Saw this question in the book, "A Moscow Math circle" by Dorichenko.

Eighteen 2x1 dominoes cover a 6x6 board without overlapping each other or the sides of the board.

Prove that, for any such arrangement, it is possible to cut the board into two pieces along a vertical or horizontal line without cutting a single domino.

First and more important question : Can you please help me complete my answer to the above question ? This is my approach:

Let us label the rows as a,b,c,d,e,f and columns as 1,2,3,4,5,6.

Consider an arrangement where there is no domino occupying any 2 adjacent horizonal squares. For instance, let us say that there is no domino that occupies both 3 and 4. Then, in this arrangement, we can simply draw a vertical line between 3 and 4 without cutting any domino.

Similarly, consider an arrangement where there is no domino which is occupying two adjacent vertical squares, say 'a' and 'b'. Then we can simply draw a horizontal line between 'a' and 'b' without cutting any domino.

Therefore, the only way to not be able to cut the board without cutting a domino/ dominos is when there is at least one domino between every two adjacent horizontal boxes of the board i.e there is at least one domino each on 1-2, 2-3, 3-4, 4-5 and on 5-6. And also, there is at least one domino between every two adjacent vertical squares i.e there is at least one domino between a-b , b-c , c-d, d-e and e-f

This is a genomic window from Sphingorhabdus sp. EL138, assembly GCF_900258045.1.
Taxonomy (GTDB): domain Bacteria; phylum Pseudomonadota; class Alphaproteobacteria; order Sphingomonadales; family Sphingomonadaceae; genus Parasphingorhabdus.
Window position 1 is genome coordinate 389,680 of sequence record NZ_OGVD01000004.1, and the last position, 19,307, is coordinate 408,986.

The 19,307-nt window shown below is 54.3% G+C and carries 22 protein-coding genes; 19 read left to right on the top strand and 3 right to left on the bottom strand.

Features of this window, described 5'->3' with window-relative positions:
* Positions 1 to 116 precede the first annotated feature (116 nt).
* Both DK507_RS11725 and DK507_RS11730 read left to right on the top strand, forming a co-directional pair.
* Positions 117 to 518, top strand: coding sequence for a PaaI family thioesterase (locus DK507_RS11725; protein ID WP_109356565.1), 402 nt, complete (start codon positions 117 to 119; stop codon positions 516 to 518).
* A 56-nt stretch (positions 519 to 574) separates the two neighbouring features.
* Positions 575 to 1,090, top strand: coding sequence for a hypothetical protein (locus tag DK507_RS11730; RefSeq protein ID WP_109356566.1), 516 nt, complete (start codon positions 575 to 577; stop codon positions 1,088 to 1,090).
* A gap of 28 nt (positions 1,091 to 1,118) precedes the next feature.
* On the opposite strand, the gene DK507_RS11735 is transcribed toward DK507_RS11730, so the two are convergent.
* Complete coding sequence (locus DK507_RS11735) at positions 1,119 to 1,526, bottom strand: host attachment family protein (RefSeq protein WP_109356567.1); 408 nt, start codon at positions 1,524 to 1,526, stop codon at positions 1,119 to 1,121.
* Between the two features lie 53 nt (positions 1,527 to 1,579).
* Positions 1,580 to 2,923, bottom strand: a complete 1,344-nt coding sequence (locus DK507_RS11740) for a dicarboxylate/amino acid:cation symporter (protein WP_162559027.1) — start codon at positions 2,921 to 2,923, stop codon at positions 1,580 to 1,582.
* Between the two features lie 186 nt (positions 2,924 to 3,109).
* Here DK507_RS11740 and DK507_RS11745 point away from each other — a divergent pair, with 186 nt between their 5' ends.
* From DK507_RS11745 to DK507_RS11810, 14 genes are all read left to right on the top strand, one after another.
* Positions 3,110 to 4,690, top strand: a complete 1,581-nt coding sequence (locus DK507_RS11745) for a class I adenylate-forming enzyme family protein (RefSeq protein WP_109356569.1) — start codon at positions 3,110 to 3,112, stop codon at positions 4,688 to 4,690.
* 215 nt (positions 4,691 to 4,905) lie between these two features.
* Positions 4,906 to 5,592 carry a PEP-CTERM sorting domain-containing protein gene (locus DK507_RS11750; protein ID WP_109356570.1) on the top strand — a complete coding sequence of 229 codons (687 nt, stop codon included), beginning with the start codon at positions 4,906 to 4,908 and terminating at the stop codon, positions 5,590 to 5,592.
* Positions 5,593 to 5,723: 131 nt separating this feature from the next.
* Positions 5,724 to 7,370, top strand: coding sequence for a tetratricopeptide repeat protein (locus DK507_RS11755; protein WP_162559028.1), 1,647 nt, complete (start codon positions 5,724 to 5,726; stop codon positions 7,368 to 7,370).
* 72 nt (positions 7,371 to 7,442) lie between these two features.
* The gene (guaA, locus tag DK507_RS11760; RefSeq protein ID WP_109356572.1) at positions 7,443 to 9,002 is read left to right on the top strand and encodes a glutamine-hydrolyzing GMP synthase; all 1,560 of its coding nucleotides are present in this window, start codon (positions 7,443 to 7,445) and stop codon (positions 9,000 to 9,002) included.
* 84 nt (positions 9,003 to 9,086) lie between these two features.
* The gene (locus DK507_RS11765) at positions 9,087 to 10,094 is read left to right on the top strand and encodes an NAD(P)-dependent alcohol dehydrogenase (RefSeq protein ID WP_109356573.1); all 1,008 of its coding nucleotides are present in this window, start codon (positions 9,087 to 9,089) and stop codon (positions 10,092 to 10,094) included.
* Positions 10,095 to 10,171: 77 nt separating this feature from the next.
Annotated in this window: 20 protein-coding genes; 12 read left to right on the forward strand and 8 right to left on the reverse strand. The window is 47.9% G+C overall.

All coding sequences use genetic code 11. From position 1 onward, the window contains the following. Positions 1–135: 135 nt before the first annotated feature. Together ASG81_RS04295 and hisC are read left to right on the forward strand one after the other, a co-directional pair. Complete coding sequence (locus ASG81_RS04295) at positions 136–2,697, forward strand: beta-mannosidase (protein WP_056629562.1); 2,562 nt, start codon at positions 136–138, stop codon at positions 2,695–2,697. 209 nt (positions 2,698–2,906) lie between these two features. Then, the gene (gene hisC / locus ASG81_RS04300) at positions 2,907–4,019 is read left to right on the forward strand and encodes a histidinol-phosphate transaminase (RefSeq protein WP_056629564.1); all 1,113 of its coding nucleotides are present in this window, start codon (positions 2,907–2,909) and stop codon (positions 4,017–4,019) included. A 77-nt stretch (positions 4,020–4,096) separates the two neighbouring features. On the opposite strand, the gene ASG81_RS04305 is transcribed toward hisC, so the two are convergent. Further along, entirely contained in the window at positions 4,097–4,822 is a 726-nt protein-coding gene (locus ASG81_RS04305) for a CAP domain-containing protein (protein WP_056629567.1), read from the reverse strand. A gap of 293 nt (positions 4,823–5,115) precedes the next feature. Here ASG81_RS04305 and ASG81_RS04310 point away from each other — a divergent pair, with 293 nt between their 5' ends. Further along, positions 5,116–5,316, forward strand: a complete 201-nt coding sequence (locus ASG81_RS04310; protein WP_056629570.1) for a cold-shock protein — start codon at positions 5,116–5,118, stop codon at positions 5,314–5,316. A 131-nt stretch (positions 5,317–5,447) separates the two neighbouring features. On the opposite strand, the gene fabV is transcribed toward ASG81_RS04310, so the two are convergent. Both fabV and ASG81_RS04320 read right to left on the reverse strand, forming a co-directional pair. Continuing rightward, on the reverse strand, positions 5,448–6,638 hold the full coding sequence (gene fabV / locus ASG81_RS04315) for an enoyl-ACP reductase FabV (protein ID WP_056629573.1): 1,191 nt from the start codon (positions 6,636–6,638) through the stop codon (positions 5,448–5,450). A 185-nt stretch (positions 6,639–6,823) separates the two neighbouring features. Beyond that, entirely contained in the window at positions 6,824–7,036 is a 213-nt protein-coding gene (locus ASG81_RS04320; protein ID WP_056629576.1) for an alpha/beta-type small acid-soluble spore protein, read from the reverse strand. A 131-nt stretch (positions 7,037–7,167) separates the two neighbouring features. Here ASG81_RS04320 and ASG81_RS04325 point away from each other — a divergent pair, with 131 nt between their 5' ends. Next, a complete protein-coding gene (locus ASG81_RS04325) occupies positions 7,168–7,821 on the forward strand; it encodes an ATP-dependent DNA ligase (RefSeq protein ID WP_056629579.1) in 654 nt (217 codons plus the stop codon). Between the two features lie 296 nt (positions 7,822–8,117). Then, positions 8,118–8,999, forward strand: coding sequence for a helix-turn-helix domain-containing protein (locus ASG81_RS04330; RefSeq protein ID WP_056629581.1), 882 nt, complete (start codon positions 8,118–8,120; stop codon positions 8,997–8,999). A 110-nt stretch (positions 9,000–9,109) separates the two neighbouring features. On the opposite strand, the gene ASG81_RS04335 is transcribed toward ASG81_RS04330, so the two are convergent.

Now, how do we prove that such an arrangement is not possible ?

Question 2: How would you have solved the question ?

  • $\begingroup$ Does this answer your question? One rectangle, indivisible $\endgroup$
    – StephenTG
    Sep 21 at 12:08
  • $\begingroup$ @StephenTG not quite. The proposed duplicate asks for “the smallest area that cannot be split along a line into two smaller rectangles”. The proposed duplicate isn’t a duplicate, but it is related. $\endgroup$ Sep 21 at 13:37
  • $\begingroup$ Fair. The answers to the question I've linked only cover the cases up to 5x6, so this can be seen as more of an extension than a duplicate. $\endgroup$
    – StephenTG
    Sep 21 at 13:39

Completion of proof:

Observe that because of parity there actually have to be two bridging dominoes for every pair of adjacent rows/columns. Now count them: 5x2 horizontal + 5x2 vertical: That's more than we have at our disposal.


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